As the water boiled, I went to my room and opened the cupboards to find anything, just anything which could fit the boys. I so badly wanted to be of any help particularly to the blind child who seemed to be an epitome of misery. I managed to find three old school shirts lying in the dark corners of the cupboards and I felt glad for having found them. I searched the shoe racks and found a pair of old trainers which seemed to be oversize for them. “But they could use them later”, I thought. Putting the tea and biscuits in the tray, I called the boys in and made them sit in the veranda. As the boys drank their tea and ate biscuits, I started a conversation asking about their names and age. The blind boy, 8 years old, was called `Pritamʼ and the other boy, same age, who was his cousin was called Deepak. Pritam had a crisp enthusiasm in his voice and as much his face was pitiful, his voice did not have any hint of gloom owing to his condition. As the conversation progressed, I became aware that Pritam was brought to the city by Deepak’s father from a remote village in central India after his mother died and father abandoned him. Pritam seemed to be a chat lover as he was the one who answered all my questions. Seeing Pritam talk as a normal child brought me to my normal self and I felt myself coming out of the overwhelmed state of being. Pritam chuckled every time I gave him a biscuit in his hand. As they finished the tea, I brought the shirts and the pair of shoes for them. I was relieved and glad that I had managed to find something to give them. I was eager to see Pritamʼs expression on receiving these from me.
I handed over two shirts and a pair of shoes to Pritam and one shirt to Deepak, and as I did this I realized my biased behaviour. My biased act had brought a patch of grief on Deepakʼs face. That was the first time I realized I had not even noticed this boy. All my attention had been taken up by Pritam. I immediately tried to rectify my mistake and asked Pritam lovingly to give either one of his shirts or the pair of shoes to Deepak so that they both have equal number of things. I was astounded on getting bluntly refused by Pritam.
As he uttered his refusal to part away with his possessions, he moved away from me andstarted walking towards the road feeling the stairs to get the sense of direction. Deepak, with his head down stood there, and said in a sombre voice “He always does this. One day when Iʼll become blind, I shall give him nothing”. Saying this, Deepak hastened his pace tocatch up with Pritam and held his hand leading him onto the road. Later that evening, as I went for a walk in the neighbourhood, I met a few acquaintances and they all happened to mention their encounter with the blind boy today. The subject and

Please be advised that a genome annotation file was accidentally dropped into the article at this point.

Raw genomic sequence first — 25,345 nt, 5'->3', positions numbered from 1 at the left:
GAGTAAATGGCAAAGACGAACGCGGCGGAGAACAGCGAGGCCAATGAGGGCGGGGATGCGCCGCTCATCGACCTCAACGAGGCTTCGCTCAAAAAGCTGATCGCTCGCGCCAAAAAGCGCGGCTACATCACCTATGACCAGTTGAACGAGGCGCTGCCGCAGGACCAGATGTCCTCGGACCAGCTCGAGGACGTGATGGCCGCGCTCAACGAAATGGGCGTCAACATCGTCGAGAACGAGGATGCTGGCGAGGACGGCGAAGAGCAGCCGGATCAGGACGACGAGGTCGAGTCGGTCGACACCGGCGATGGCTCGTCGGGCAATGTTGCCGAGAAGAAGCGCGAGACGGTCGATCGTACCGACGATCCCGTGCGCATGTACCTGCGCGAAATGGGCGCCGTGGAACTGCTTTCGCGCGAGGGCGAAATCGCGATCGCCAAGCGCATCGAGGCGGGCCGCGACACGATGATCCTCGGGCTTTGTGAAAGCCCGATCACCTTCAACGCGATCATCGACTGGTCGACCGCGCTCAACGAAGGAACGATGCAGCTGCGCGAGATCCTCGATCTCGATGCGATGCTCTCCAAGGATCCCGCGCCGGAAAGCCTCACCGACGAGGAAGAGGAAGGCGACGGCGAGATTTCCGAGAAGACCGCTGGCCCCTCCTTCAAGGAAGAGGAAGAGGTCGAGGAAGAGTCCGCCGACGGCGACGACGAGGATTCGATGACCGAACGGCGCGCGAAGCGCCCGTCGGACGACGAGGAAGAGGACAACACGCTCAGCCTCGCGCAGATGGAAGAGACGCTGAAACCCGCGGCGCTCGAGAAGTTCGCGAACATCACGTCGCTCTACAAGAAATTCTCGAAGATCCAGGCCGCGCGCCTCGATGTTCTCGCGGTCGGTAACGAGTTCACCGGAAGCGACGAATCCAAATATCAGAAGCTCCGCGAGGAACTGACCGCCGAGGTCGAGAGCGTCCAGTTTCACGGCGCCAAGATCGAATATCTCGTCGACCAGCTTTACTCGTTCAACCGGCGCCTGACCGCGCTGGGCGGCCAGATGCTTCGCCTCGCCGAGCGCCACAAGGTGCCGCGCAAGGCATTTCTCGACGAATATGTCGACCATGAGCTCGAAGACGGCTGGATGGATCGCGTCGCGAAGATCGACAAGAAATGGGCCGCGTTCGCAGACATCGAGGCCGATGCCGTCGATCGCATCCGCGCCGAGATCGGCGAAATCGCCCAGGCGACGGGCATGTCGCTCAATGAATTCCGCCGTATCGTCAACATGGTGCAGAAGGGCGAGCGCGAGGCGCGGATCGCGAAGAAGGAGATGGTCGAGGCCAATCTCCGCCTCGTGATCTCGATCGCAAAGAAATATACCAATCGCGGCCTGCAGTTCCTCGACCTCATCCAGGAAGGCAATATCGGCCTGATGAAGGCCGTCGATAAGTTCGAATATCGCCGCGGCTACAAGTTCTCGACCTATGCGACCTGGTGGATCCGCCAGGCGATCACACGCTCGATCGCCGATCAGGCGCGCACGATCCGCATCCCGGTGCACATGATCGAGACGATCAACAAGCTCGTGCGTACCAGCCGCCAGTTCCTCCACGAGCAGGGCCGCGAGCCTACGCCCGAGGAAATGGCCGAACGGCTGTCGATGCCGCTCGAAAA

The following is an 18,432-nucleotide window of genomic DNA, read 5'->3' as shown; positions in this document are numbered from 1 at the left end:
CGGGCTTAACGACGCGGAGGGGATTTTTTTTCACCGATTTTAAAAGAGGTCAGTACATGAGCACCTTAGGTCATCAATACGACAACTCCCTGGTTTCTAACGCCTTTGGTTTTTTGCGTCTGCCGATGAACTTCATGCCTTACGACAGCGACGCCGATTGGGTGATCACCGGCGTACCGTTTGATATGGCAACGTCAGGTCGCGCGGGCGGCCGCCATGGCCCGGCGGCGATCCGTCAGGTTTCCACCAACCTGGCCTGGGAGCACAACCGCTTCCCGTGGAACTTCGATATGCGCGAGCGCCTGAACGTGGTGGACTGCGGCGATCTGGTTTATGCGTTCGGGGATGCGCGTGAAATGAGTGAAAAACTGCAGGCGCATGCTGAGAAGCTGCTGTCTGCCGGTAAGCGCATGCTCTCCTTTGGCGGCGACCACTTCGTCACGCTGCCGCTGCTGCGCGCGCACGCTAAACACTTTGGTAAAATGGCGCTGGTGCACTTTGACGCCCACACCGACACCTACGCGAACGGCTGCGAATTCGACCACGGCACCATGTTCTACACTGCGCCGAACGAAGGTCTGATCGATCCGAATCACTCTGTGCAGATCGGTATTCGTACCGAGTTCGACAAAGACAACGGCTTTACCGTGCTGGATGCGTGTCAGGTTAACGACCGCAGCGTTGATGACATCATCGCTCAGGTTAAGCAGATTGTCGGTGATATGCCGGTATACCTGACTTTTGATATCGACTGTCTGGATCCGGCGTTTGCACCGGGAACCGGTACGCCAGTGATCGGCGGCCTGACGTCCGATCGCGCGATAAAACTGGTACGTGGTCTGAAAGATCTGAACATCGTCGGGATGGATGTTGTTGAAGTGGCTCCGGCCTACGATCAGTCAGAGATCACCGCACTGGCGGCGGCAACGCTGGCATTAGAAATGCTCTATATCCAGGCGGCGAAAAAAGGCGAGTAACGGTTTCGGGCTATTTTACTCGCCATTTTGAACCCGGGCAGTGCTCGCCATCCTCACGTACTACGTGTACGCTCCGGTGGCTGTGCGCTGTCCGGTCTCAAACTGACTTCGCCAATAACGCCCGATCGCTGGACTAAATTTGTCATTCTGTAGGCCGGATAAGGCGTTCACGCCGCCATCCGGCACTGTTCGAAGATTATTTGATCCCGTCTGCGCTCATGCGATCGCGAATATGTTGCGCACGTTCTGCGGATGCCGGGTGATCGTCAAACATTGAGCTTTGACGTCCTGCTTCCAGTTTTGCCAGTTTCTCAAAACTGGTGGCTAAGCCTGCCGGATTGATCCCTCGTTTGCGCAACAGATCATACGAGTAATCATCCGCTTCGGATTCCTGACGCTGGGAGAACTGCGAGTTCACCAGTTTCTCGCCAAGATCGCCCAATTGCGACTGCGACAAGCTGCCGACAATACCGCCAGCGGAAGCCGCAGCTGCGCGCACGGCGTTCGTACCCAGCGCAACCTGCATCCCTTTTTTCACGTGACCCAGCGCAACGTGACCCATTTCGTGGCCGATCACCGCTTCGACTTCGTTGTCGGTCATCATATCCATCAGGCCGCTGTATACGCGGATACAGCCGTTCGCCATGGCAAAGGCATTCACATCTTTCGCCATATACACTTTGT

of the discussion was to announce how compassionate everybody felt for the blind child and what they gave him. Just like me nobody seemed to have noticed the other boy. Blindness must have been so desirous to a mere eight year old for whom good clothes and shoes and toys carried much more meaning than sight. Deepakʼs sorrowful eyes engulfed my thoughts and I realized that it’s the perspective and not the circumstance which governs our emotion. How could this emotion be interpreted, jealousy or competitiveness or basic need, I failed to comprehend. Poverty had made blindness a trophy to be desired as it made
the necessities of life much easily achievable if begging was to be considered a means to earn a living.
As I folded the finished garment that night, I found myself too caught in a perspective, right or wrong, I could not understand. The garment was beautiful as long as I saw it without the grade attached to it. But at this point of life, grade was what mattered to me, just as the clothes and rest of it had mattered to Deepak.
About the Author : An affiliate from ACCA UK, Nidhee holds Bachelor’s Degree in Home Science from Punjab University, India. An ardent reader who loves to write, she was an avid worker for her school and college magazines. Her biggest passions are Indian Classical & Folk Music and Dance; she has been involved with various organisations in India as well as abroad for promoting these. She is presently a housewife and is residing in Durban.